Millions of US residents have been infected by the virus that causes covid-19, and at least 160,000 are dead. One effect is that the pool of susceptible individuals has been depleted in many areas. After infection, it’s believed, people become immune (at least for months), so they don’t transmit the virus to others. This slows the pandemic down.
“I believe the substantial epidemics in Arizona, Florida and Texas will leave enough immunity to assist in keeping COVID-19 controlled,” Trevor Bedford, a pandemic analyst at the University of Washington, said on [August 7], in a series of tweets. “However, this level of immunity is not compatible with a full return to societal behavior as existed before the pandemic.”
The exact extent to which acquired immunity is slowing the rate of transmission is unknown, but major questions like school reopening and air travel may eventually hinge on the answer.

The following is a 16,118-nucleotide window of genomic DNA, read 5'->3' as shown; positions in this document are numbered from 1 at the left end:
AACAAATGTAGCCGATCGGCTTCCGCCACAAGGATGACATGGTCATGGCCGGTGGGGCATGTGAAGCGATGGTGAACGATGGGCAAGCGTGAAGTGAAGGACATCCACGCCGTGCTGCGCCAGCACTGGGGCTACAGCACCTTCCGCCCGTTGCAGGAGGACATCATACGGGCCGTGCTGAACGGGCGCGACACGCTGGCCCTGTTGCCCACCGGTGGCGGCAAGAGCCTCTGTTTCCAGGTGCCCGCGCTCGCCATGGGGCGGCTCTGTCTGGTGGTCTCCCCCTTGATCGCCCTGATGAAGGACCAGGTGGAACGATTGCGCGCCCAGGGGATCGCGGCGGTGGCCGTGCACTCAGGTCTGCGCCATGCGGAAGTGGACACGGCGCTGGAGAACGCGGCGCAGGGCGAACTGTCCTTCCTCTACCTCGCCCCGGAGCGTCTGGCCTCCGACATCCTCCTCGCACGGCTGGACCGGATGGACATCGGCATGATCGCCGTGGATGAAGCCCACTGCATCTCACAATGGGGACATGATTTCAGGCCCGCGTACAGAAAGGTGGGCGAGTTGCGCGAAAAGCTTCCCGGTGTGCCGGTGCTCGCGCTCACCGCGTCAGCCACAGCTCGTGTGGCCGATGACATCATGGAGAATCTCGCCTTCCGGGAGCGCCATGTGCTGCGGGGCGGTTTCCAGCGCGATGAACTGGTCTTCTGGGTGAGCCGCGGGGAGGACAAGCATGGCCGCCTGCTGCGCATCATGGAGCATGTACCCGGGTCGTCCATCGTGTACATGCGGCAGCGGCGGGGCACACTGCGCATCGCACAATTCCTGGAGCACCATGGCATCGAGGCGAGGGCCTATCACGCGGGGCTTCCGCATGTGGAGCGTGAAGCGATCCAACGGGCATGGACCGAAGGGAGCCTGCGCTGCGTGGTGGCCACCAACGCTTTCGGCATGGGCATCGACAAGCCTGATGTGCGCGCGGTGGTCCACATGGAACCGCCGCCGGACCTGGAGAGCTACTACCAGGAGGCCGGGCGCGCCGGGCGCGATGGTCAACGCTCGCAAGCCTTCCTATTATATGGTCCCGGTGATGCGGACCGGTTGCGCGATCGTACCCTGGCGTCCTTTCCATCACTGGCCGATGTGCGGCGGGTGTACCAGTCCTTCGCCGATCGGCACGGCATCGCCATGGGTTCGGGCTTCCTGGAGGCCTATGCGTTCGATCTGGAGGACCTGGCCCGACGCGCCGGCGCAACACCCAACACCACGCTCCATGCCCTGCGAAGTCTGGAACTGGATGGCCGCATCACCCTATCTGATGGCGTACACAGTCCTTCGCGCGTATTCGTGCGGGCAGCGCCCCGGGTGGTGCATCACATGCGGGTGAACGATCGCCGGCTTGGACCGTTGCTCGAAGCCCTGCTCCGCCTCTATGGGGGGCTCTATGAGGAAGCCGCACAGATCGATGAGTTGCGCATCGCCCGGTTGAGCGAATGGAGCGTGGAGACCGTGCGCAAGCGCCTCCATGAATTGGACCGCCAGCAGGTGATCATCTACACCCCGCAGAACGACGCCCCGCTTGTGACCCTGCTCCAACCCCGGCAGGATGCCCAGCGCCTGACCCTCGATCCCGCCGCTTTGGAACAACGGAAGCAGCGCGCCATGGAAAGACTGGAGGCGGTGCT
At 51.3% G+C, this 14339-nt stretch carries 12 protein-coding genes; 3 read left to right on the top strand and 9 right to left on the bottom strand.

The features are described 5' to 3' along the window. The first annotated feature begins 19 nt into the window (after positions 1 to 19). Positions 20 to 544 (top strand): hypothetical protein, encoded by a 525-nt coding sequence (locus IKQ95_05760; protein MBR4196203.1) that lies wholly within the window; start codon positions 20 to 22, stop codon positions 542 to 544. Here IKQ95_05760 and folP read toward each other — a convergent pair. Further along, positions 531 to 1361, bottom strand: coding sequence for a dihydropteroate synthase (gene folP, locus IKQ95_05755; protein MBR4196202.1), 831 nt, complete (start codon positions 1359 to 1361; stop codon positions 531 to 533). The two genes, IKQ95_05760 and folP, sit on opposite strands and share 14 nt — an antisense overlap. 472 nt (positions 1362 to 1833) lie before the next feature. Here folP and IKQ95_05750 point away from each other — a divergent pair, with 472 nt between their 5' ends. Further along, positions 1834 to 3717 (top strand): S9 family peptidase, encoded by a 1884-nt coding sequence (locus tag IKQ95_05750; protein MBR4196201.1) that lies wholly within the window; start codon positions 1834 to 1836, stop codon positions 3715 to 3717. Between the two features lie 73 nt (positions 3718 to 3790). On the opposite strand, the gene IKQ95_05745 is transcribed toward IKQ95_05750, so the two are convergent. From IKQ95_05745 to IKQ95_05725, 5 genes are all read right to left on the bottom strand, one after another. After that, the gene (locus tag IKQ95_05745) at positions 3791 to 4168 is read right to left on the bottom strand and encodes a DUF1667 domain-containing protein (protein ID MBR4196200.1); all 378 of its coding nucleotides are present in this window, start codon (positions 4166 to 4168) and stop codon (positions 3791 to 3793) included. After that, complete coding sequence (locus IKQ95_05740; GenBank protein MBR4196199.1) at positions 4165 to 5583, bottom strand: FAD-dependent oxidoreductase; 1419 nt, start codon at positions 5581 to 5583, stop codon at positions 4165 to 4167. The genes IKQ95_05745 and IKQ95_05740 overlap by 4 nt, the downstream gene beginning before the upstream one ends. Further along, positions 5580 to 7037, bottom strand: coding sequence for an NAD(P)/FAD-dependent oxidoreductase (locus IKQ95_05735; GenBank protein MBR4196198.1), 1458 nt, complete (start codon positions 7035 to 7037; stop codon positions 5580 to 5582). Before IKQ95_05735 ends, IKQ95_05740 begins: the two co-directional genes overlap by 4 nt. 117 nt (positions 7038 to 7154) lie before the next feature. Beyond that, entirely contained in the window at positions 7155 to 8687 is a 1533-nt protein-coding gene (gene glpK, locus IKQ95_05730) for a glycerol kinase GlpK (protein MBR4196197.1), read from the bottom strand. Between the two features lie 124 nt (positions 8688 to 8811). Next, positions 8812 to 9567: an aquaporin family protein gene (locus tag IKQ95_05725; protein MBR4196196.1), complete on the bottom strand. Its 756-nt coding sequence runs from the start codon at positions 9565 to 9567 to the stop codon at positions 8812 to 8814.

What is known is that after rising at an alarming pace starting in May, new cases of covid-19 in Sun Belt states like Florida have started to fall.
“Immunity may play a significant part in the regions that are declining,” says [computer scientist Youyang] Gu. At least until the fall, which is how far his models look forward, he says, “I don’t think there is going to be another spike” of infections in southern states.